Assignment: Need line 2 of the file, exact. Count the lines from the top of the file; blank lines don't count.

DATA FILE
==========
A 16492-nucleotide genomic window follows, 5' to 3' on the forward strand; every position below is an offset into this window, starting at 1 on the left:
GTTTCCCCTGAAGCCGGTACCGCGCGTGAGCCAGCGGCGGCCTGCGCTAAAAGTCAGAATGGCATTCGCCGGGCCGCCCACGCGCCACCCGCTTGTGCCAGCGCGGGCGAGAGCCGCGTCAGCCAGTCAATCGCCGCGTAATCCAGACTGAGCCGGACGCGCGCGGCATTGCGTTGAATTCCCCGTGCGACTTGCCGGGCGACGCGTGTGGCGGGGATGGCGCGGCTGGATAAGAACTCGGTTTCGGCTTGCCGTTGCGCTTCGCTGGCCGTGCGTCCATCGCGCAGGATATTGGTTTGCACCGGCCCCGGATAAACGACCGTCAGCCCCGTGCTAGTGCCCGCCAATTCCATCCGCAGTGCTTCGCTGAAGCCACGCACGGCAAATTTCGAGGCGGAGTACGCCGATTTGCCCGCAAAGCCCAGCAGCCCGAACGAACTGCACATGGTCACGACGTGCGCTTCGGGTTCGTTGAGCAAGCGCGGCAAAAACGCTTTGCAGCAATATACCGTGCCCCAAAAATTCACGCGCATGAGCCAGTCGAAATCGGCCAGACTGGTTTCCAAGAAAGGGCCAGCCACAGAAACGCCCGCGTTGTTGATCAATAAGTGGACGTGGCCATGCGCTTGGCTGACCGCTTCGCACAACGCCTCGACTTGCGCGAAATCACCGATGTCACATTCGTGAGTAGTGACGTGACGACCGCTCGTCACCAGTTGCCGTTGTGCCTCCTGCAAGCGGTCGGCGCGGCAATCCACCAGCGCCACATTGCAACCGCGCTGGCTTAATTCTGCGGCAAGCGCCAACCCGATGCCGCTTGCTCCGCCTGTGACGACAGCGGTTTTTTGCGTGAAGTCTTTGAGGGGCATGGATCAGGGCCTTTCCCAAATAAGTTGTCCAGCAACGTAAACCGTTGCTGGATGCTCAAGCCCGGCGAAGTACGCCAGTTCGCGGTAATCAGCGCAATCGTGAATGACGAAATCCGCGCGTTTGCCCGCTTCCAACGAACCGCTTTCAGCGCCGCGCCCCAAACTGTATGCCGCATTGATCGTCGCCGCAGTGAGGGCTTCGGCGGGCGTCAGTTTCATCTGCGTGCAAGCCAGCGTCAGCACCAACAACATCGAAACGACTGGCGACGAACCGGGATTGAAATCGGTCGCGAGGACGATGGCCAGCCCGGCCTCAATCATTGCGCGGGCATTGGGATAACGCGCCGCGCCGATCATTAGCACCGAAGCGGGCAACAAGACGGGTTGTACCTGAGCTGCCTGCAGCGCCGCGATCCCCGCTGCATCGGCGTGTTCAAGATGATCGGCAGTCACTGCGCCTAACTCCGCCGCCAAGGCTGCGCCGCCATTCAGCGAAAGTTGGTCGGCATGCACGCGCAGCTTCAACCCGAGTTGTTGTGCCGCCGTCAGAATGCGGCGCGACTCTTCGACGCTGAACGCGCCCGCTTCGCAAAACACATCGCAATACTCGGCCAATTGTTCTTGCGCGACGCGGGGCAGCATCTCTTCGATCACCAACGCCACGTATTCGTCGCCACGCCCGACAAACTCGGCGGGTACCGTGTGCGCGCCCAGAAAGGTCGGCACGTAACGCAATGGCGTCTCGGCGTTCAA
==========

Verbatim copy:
GTTTCCCCTGAAGCCGGTACCGCGCGTGAGCCAGCGGCGGCCTGCGCTAAAAGTCAGAATGGCATTCGCCGGGCCGCCCACGCGCCACCCGCTTGTGCCAGCGCGGGCGAGAGCCGCGTCAGCCAGTCAATCGCCGCGTAATCCAGACTGAGCCGGACGCGCGCGGCATTGCGTTGAATTCCCCGTGCGACTTGCCGGGCGACGCGTGTGGCGGGGATGGCGCGGCTGGATAAGAACTCGGTTTCGGCTTGCCGTTGCGCTTCGCTGGCCGTGCGTCCATCGCGCAGGATATTGGTTTGCACCGGCCCCGGATAAACGACCGTCAGCCCCGTGCTAGTGCCCGCCAATTCCATCCGCAGTGCTTCGCTGAAGCCACGCACGGCAAATTTCGAGGCGGAGTACGCCGATTTGCCCGCAAAGCCCAGCAGCCCGAACGAACTGCACATGGTCACGACGTGCGCTTCGGGTTCGTTGAGCAAGCGCGGCAAAAACGCTTTGCAGCAATATACCGTGCCCCAAAAATTCACGCGCATGAGCCAGTCGAAATCGGCCAGACTGGTTTCCAAGAAAGGGCCAGCCACAGAAACGCCCGCGTTGTTGATCAATAAGTGGACGTGGCCATGCGCTTGGCTGACCGCTTCGCACAACGCCTCGACTTGCGCGAAATCACCGATGTCACATTCGTGAGTAGTGACGTGACGACCGCTCGTCACCAGTTGCCGTTGTGCCTCCTGCAAGCGGTCGGCGCGGCAATCCACCAGCGCCACATTGCAACCGCGCTGGCTTAATTCTGCGGCAAGCGCCAACCCGATGCCGCTTGCTCCGCCTGTGACGACAGCGGTTTTTTGCGTGAAGTCTTTGAGGGGCATGGATCAGGGCCTTTCCCAAATAAGTTGTCCAGCAACGTAAACCGTTGCTGGATGCTCAAGCCCGGCGAAGTACGCCAGTTCGCGGTAATCAGCGCAATCGTGAATGACGAAATCCGCGCGTTTGCCCGCTTCCAACGAACCGCTTTCAGCGCCGCGCCCCAAACTGTATGCCGCATTGATCGTCGCCGCAGTGAGGGCTTCGGCGGGCGTCAGTTTCATCTGCGTGCAAGCCAGCGTCAGCACCAACAACATCGAAACGACTGGCGACGAACCGGGATTGAAATCGGTCGCGAGGACGATGGCCAGCCCGGCCTCAATCATTGCGCGGGCATTGGGATAACGCGCCGCGCCGATCATTAGCACCGAAGCGGGCAACAAGACGGGTTGTACCTGAGCTGCCTGCAGCGCCGCGATCCCCGCTGCATCGGCGTGTTCAAGATGATCGGCAGTCACTGCGCCTAACTCCGCCGCCAAGGCTGCGCCGCCATTCAGCGAAAGTTGGTCGGCATGCACGCGCAGCTTCAACCCGAGTTGTTGTGCCGCCGTCAGAATGCGGCGCGACTCTTCGACGCTGAACGCGCCCGCTTCGCAAAACACATCGCAATACTCGGCCAATTGTTCTTGCGCGACGCGGGGCAGCATCTCTTCGATCACCAACGCCACGTATTCGTCGCCACGCCCGACAAACTCGGCGGGTACCGTGTGCGCGCCCAGAAAGGTCGGCACGTAACGCAATGGCGTCTCGGCGTTCAA